Private buyer waits in wings at Home Port Restaurant
With Chilmark voters poised to consider a town-funded purchase of the Home Port Restaurant property in Menemsha, a Chilmark inn owner this week confirmed that he is prepared to purchase the restaurant if voters reject the deal.
Bob Nixon, owner of the Menemsha Inn and the Beach Plum Inn in Chilmark, told The Times on Tuesday that he has a written agreement with Home Port owners Will and Madeline Holtham to purchase the property for "close" to the same price, if voters reject the deal at the special town meeting.
On July 29, Chilmark selectmen agreed to buy the Home Port restaurant building and property and two associated waterfront lots for $2 million, pending approval from two-thirds of the voters who attend a special town meeting scheduled for Monday, September 22.
Selectmen want to remove the building, retain parking, provide a comfort station, create additional town water access for kayaks and small boats, and create a public park space.
Mr. Nixon said his primary interest is in preserving the character of the town. A filmmaker who co-produced the 1988 film Gorillas in the Mist, the story of Diane Fossey, and divides his home between Washington, D.C., and Chilmark, he said he has the support of a group of backers who share his goal.
"If the town votes not to purchase it, I would plan to buy it and continue to run it pretty much as it is," said Mr. Nixon. "I think the Home Port is an integral part of Menemsha. The thought of it being town down and thrown in the dumpster is very disturbing to me."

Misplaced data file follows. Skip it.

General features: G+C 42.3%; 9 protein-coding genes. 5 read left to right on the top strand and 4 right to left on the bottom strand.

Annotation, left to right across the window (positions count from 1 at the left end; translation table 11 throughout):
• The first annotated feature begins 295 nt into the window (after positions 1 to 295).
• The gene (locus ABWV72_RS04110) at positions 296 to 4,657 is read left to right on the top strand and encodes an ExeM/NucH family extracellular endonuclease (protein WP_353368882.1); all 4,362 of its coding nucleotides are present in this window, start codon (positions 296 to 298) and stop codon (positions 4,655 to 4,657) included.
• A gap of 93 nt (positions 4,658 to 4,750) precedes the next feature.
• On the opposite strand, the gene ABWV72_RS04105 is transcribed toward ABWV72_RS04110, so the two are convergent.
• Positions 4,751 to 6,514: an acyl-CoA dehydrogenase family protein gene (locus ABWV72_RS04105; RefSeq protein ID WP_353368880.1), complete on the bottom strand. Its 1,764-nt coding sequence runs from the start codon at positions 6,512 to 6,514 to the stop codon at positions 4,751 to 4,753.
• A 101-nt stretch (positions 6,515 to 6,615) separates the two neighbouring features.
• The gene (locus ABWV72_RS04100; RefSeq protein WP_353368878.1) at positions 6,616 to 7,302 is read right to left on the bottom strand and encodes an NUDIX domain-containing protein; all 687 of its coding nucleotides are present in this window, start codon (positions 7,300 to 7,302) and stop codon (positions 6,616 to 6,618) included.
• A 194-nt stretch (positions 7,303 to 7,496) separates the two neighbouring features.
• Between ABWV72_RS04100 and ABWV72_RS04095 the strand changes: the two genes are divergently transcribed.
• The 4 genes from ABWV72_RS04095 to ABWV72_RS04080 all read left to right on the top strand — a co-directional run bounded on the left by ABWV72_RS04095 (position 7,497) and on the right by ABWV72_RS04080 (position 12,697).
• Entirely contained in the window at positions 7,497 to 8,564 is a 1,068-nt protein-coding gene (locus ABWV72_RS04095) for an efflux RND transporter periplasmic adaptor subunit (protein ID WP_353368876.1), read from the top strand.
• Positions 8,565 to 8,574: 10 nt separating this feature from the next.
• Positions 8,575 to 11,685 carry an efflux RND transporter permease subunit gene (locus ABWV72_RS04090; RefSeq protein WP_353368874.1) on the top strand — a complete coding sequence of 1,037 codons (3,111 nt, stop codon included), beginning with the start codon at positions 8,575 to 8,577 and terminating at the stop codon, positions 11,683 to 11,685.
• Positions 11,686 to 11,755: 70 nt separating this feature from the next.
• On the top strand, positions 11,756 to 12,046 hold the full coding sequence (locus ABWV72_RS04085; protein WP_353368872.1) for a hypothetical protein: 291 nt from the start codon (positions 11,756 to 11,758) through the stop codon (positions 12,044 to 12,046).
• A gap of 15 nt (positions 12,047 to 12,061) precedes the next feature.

Mr. Nixon said his offer to purchase the Home Port is part of a long-term effort to preserve the port. He said continuing the restaurant business will provide tax revenue to the town, jobs, and an outlet for commercial fishermen to sell their catch directly to the restaurant.
"That's my interest," said Mr. Nixon. "Everybody's talking local; there's nothing more local than the Home Port."
Mr. Nixon said he agrees with the view that the restaurant should not become the site of a private house. He said if the restaurant proves to be unsuccessful he would offer the first option on the property to the town.
Mr. Nixon said he has been talking with the Home Port owners for several years, with the intention of keeping the restaurant operating. He termed his proposal a backup, not a competing offer. "The citizens, it's up to them," he said. "Our offer is pending if the town says no."